A government commission that began investigating the idea in 2006 received support from Higher Education Minister, Lars Leijonborg, in 2008. He said last June that if the motion passes, university would remain free for EU students, but would cost a fee for non-Europeans beginning by January 1st, 2010.
But now, “Fees could be introduced starting 2011, no earlier,” said Steinwall. The bill won’t be presented to parliament until October this year. If passed, initiating the charges will take time to coordinate.
The proposed bill states each university would be able to decide its own fees, but Steinwall said the estimated average is 70,000 to 80,000 kronor ($9,000 to $10,000) per year.
“We do not want to introduce fees to deter students, but in order to limit the cost borne by the taxpayer,” said Steinwall. “We hope to be able to attract students from all over the world, even after the introduction of fees.”
He said universities would need to introduce scholarships and increase marketing to recruit international students, who would then have to pay.
Still, the introduction of tuition fees might not affect enrollment rates, according to Uppsala University’s director of student affairs, Einar Lauritzen. He said tens of thousands of international students apply yearly to the school, most from Asian and African countries like Pakistan and Nigeria.
“The number of students who actually come is a fraction of the applicants,” explained Lauritzen, meaning enrollment numbers could remain the same despite charging fees.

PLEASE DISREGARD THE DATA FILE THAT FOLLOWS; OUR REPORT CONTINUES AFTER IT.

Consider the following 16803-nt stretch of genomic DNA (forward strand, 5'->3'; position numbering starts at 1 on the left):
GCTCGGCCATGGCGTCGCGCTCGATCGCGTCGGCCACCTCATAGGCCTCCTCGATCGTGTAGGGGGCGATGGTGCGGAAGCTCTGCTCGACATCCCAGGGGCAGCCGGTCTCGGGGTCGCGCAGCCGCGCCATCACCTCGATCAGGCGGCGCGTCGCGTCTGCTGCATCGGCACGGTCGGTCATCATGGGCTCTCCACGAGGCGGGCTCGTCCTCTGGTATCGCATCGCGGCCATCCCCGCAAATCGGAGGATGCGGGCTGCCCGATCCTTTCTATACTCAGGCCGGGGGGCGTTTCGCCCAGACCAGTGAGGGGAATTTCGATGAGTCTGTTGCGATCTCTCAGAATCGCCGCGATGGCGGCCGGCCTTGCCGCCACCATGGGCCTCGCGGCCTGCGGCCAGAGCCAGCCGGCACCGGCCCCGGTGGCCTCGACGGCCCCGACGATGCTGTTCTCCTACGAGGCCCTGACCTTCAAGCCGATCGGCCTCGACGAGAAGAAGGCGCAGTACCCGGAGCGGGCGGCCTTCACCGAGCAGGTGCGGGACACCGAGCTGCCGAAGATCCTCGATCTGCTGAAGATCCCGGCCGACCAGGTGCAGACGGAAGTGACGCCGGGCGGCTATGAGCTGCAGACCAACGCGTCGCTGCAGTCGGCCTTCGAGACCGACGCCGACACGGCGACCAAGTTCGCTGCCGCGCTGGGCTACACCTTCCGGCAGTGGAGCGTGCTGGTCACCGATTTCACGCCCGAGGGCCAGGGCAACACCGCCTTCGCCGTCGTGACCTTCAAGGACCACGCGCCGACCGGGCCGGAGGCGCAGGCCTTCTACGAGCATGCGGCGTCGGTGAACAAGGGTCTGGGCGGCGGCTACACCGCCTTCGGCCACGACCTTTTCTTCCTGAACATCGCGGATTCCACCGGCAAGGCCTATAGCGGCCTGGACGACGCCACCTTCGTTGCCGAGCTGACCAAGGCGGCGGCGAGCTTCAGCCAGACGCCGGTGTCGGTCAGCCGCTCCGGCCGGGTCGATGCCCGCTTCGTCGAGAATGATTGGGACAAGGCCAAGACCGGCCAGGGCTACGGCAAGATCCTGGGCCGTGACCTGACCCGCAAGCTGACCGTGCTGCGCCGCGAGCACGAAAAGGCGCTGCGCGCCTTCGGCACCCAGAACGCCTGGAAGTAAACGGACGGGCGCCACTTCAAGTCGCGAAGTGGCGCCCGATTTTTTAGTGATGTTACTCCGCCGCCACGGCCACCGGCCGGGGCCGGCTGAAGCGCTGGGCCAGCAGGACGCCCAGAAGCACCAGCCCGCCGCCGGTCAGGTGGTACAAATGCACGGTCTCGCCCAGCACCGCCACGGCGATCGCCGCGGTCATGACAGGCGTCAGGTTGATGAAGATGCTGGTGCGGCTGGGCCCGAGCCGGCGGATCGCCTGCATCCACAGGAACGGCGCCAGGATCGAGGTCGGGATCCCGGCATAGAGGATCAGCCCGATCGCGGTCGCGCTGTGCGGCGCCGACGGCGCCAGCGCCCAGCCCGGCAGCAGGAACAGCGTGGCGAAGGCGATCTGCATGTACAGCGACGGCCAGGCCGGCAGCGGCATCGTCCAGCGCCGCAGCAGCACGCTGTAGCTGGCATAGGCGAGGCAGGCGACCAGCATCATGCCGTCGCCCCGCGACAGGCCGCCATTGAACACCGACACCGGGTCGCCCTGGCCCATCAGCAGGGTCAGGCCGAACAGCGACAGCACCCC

He also said the university is in favour of the idea. “We don’t think that Sweden, and the Nordic countries for that matter, can be different from other universities in the world concerning fees in this matter,” he explained. “We have to change the current system.”
Despite administrative support, students don’t necessarily see the proposal as positive.
“We are very opposed. We think that education is a right, and not something you can buy and sell, like clothes or shoes,” said Moa Meuman, chair of the Swedish Association of Student Unions (Sveriges förenade studentkårer).
She said she feels this law would decrease the number of students studying in Sweden and would have little financial gain. Calculations estimate a profit of one per cent for universities, which doesn’t include scholarship hand-outs, she said.
“The concept of free education in Sweden is something we can be proud of,” she said. “International students could stay here, or be an ambassador for Sweden wherever they go afterwards. The students will contribute to education in Sweden, bringing experiences that Swedish children might not have had, which can enhance education.”
Meuman said this could be the first step in creating tuition fees for Swedish students, which has occurred in countries like Ireland. “The government promised the students that starting tuition fees for internationals wouldn’t affect them. Then a few years later they started charging the Irish students as well,” explained Meuman.
Expressen columnist Sakine Madon has written about the pending legislation change and is in favour of the fees. “I want students to come to Sweden because of good education, and not because it’s free,” she told The Local, adding that paying might increase respect for education.
Madon said recent changes in immigration laws make it easier for foreign students to stay in Sweden once finished schooling, so they can contribute to society.
If the law is passed, current international students would be able to complete their degrees tuition-free. New university students starting in 2011 would have to pay, according to ministry representative Steinwall.